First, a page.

Effect of Carnosine or β-Alanine Supplementation on Markers of Glycemic Control and Insulin Resistance in Humans and Animals: A Systematic Review and Meta-analysis

Matthews, Joseph J. and Dolan, Eimear and Swinton, Paul A. and Santos, Livia and Artioli, Guilherme G. and Turner, Mark D. and Elliott-Sale, Kirsty J. and Sale, Craig (2021) Effect of Carnosine or β-Alanine Supplementation on Markers of Glycemic Control and Insulin Resistance in Humans and Animals: A Systematic Review and Meta-analysis. Advances in Nutrition: An International Review Journal. ISSN 2156-5376

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There is growing evidence that supplementation with carnosine, or its rate-limiting precursor β-alanine, can ameliorate aspects of metabolic dysregulation that occur in diabetes and its related conditions. The purpose of this systematic review and meta-analysis was to evaluate the effect of carnosine or β-alanine supplementation on markers of glycemic control and insulin resistance in humans and animals. We performed a systematic search of 6 electronic databases up to 31 December 2020. Primary outcomes were changes in 1) fasting glucose, 2) glycated hemoglobin (HbA1c), and 3) 2-h glucose following a glucose-tolerance test. A set of additional outcomes included fasting insulin and homeostatic model assessment of β-cell function (HOMA-β) and insulin resistance (HOMA-IR).We assessed risk of bias using the Cochrane risk of bias (RoB) 2.0 (human studies) and the Systematic Review Center for Laboratory Animal Experimentation (SYRCLE) RoB (animal studies) tools; and used the Grading of Recommendations Assessment, Development, and Evaluation (GRADE) approach to assess certainty. We used Bayesian hierarchical random-effects models, with informative priors for human data and noninformative priors for animal data. Inferences were made on posterior samples generated by Hamiltonian Markov Chain Monte Carlo using 90% credible intervals (90% CrI) and calculated probabilities. Twenty studies (n= 4 human, n= 16 rodent) were included, providing data for 2 primary outcomes (fasting glucose and HbA1c) and 3 additional outcomes (fasting insulin, HOMA-β, and HOMA-IR). The model provides evidence that supplementation decreases fasting glucose [humans: mean difference (MD)0.5 =–0.95 mmol · L–1 (90% CrI: –2.1, 0.08); rodent: MD0.5 = –2.26 mmol · L–1 (90% CrI: –4.03, –0.44)], HbA1c [humans: MD0.5 = –0.91% (90% CrI: –1.46, –0.39); rodents: MD0.5 = –1.05% (90% CrI: –1.64, –0.52)], HOMA-IR [humans: standardized mean difference (SMD)0.5 = –0.41 (90% CrI: –0.82, –0.07); rodents: SMD0.5 = –0.63 (90% CrI: –1.98, 0.65)], and fasting insulin [humans: SMD0.5 = –0.41 (90% CrI: –0.77, –0.07)]. GRADE assessment showed our certainty in the effect estimate of each outcome to be moderate (human outcomes) or very low (rodent outcomes). Supplementation with carnosine or β-alanine may reduce fasting glucose, HbA1c, and HOMA-IR in humans and rodents, and fasting insulin in humans; both compounds show potential as therapeutics to improve glycemic control and insulin resistance. This review was registered at PROSPERO as CRD42020191588.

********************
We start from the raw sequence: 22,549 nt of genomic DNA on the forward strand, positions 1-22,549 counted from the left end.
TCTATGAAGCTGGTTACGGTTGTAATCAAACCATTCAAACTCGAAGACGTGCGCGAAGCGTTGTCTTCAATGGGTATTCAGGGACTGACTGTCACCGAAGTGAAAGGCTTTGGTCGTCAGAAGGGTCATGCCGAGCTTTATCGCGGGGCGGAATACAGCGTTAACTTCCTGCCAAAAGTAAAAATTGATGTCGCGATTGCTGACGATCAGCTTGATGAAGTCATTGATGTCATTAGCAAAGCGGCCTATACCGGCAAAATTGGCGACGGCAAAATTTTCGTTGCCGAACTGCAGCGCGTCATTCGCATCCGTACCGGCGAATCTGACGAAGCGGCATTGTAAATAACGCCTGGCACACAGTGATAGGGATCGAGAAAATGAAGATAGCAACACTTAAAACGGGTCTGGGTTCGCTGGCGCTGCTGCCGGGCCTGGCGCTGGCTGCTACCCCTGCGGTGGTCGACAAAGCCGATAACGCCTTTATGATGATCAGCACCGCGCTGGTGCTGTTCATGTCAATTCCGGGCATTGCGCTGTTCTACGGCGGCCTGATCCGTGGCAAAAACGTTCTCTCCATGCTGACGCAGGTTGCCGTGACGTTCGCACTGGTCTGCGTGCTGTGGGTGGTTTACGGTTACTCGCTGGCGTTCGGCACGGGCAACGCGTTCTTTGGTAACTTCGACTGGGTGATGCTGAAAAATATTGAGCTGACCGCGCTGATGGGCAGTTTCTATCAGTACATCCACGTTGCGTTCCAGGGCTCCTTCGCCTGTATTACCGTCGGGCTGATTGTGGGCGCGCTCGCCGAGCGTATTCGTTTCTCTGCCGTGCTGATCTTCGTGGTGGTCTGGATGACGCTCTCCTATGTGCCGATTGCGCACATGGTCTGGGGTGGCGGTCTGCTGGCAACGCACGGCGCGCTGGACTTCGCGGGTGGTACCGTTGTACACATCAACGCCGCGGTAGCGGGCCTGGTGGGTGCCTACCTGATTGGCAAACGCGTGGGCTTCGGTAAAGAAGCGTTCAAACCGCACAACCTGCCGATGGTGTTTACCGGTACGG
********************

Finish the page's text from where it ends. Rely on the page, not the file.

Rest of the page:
Item Type: Article
Identification Number: https://doi.org/10.1093/advances/nmab087
17 June 2021Accepted
31 July 2021Published Online
Uncontrolled Keywords: endocrinology, histidine, metabolic health, metabolism, nutrition, obesity
Subjects: CAH01 - medicine and dentistry > CAH01-01 - medicine and dentistry > CAH01-01-01 - medical sciences (non-specific)
CAH02 - subjects allied to medicine > CAH02-06 - allied health > CAH02-06-02 - nutrition and dietetics
Divisions: Faculty of Health, Education and Life Sciences > Centre for Life and Sport Sciences (C-LASS)
Depositing User: Joseph Matthews
Date Deposited: 03 Nov 2021 10:22
Last Modified: 03 Nov 2021 10:22
URI: https://www.open-access.bcu.ac.uk/id/eprint/12366

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